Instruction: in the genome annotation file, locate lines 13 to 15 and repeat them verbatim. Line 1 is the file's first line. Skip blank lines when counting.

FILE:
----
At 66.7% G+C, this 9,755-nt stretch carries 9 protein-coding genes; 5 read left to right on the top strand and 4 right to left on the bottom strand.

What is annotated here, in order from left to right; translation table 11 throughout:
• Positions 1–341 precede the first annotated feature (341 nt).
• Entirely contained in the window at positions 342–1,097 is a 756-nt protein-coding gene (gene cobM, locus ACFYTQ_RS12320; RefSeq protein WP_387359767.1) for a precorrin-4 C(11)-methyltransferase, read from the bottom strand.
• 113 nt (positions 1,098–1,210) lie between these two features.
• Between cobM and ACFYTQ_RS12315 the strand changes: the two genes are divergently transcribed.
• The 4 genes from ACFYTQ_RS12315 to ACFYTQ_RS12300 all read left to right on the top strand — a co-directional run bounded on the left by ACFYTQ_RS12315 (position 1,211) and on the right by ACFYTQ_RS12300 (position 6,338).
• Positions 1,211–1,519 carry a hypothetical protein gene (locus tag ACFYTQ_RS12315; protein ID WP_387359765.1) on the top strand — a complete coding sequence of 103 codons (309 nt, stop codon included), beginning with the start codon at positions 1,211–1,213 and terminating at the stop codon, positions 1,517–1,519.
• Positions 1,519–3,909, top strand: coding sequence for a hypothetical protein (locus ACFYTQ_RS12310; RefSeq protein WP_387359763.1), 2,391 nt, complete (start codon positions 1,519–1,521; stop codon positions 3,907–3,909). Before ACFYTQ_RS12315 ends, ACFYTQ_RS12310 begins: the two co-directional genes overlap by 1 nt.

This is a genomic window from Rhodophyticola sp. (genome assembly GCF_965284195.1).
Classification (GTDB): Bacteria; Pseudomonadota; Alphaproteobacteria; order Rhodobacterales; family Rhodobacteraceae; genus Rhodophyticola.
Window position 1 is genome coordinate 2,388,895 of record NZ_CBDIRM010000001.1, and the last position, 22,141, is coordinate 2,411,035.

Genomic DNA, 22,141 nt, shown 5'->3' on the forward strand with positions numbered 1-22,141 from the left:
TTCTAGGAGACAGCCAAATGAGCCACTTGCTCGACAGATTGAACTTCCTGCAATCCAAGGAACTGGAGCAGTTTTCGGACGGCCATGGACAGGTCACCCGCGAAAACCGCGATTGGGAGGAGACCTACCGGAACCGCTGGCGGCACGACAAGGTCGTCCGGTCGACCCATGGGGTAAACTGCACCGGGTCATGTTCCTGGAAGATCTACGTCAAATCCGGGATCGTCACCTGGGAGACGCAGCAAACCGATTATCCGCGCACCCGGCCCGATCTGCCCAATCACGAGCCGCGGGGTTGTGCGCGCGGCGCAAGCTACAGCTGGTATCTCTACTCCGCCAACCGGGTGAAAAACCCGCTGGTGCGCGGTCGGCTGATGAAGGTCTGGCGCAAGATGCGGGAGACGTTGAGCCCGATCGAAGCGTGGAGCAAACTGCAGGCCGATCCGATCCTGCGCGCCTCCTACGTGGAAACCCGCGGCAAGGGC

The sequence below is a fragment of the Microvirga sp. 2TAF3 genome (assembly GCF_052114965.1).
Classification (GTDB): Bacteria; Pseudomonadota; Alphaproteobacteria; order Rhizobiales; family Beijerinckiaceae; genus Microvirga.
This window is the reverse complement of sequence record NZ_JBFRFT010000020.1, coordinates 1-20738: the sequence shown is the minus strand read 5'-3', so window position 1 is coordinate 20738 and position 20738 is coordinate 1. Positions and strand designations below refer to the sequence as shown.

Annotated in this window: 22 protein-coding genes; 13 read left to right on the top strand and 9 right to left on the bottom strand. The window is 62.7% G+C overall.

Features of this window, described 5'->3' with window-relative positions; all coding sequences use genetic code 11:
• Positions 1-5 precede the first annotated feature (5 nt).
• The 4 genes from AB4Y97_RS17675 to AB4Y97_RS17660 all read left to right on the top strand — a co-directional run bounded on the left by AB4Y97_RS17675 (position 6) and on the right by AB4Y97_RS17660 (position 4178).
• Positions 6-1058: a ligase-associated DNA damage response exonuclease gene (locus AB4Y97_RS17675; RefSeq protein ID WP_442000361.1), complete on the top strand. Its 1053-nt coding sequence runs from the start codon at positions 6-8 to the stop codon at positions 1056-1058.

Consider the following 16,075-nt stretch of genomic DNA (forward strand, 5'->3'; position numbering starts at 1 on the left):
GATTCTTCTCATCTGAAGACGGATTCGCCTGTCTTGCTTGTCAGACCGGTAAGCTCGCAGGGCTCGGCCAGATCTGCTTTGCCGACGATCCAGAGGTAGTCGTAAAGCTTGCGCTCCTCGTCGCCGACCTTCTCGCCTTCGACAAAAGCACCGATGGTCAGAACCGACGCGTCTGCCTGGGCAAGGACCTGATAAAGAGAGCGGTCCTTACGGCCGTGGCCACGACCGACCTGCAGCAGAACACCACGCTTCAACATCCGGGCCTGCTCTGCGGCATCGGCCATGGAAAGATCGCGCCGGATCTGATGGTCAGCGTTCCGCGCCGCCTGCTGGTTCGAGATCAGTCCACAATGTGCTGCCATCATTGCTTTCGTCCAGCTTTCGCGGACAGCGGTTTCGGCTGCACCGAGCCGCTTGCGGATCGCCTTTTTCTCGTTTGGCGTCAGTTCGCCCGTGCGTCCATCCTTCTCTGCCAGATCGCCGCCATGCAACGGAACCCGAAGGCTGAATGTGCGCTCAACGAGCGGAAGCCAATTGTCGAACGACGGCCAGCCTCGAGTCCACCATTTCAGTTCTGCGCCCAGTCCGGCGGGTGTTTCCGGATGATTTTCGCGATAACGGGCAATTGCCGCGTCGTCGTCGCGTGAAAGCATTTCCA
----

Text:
Genomic DNA, 22,141 nt, shown 5'->3' on the forward strand with positions numbered 1-22,141 from the left:
TTCTAGGAGACAGCCAAATGAGCCACTTGCTCGACAGATTGAACTTCCTGCAATCCAAGGAACTGGAGCAGTTTTCGGACGGCCATGGACAGGTCACCCGCGAAAACCGCGATTGGGAGGAGACCTACCGGAACCGCTGGCGGCACGACAAGGTCGTCCGGTCGACCCATGGGGTAAACTGCACCGGGTCATGTTCCTGGAAGATCTACGTCAAATCCGGGATCGTCACCTGGGAGACGCAGCAAACCGATTATCCGCGCACCCGGCCCGATCTGCCCAATCACGAGCCGCGGGGTTGTGCGCGCGGCGCAAGCTACAGCTGGTATCTCTACTCCGCCAACCGGGTGAAAAACCCGCTGGTGCGCGGTCGGCTGATGAAGGTCTGGCGCAAGATGCGGGAGACGTTGAGCCCGATCGAAGCGTGGAGCAAACTGCAGGCCGATCCGATCCTGCGCGCCTCCTACGTGGAAACCCGCGGCAAGGGC

The sequence below is a fragment of the Microvirga sp. 2TAF3 genome (assembly GCF_052114965.1).